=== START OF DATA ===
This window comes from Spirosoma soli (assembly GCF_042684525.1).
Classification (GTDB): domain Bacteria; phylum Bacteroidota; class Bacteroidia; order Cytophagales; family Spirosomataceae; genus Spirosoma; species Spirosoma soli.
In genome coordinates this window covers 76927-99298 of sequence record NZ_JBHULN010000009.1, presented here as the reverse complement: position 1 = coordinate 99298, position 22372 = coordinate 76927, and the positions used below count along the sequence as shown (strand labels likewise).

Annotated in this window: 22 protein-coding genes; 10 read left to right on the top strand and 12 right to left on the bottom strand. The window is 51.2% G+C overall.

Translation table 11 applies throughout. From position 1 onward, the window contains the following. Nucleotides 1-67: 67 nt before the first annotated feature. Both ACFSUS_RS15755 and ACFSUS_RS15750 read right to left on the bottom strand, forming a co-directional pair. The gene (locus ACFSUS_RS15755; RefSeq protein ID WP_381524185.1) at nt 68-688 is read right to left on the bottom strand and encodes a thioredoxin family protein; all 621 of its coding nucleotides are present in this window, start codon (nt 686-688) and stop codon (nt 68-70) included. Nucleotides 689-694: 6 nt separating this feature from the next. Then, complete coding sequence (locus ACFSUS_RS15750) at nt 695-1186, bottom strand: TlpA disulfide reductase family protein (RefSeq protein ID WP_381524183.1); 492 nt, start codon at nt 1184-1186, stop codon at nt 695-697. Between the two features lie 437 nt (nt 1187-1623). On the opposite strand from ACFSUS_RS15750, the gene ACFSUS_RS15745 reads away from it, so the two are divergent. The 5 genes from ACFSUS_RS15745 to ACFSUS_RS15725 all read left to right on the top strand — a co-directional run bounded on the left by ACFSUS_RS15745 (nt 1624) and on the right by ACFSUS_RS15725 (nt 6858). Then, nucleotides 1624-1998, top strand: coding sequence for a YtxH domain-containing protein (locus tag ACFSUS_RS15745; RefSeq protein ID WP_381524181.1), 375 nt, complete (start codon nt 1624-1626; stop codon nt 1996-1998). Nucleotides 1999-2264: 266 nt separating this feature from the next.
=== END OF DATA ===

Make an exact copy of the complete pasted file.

This window comes from Spirosoma soli (assembly GCF_042684525.1).
Classification (GTDB): domain Bacteria; phylum Bacteroidota; class Bacteroidia; order Cytophagales; family Spirosomataceae; genus Spirosoma; species Spirosoma soli.
In genome coordinates this window covers 76927-99298 of sequence record NZ_JBHULN010000009.1, presented here as the reverse complement: position 1 = coordinate 99298, position 22372 = coordinate 76927, and the positions used below count along the sequence as shown (strand labels likewise).

Annotated in this window: 22 protein-coding genes; 10 read left to right on the top strand and 12 right to left on the bottom strand. The window is 51.2% G+C overall.

Translation table 11 applies throughout. From position 1 onward, the window contains the following. Nucleotides 1-67: 67 nt before the first annotated feature. Both ACFSUS_RS15755 and ACFSUS_RS15750 read right to left on the bottom strand, forming a co-directional pair. The gene (locus ACFSUS_RS15755; RefSeq protein ID WP_381524185.1) at nt 68-688 is read right to left on the bottom strand and encodes a thioredoxin family protein; all 621 of its coding nucleotides are present in this window, start codon (nt 686-688) and stop codon (nt 68-70) included. Nucleotides 689-694: 6 nt separating this feature from the next. Then, complete coding sequence (locus ACFSUS_RS15750) at nt 695-1186, bottom strand: TlpA disulfide reductase family protein (RefSeq protein ID WP_381524183.1); 492 nt, start codon at nt 1184-1186, stop codon at nt 695-697. Between the two features lie 437 nt (nt 1187-1623). On the opposite strand from ACFSUS_RS15750, the gene ACFSUS_RS15745 reads away from it, so the two are divergent. The 5 genes from ACFSUS_RS15745 to ACFSUS_RS15725 all read left to right on the top strand — a co-directional run bounded on the left by ACFSUS_RS15745 (nt 1624) and on the right by ACFSUS_RS15725 (nt 6858). Then, nucleotides 1624-1998, top strand: coding sequence for a YtxH domain-containing protein (locus tag ACFSUS_RS15745; RefSeq protein ID WP_381524181.1), 375 nt, complete (start codon nt 1624-1626; stop codon nt 1996-1998). Nucleotides 1999-2264: 266 nt separating this feature from the next.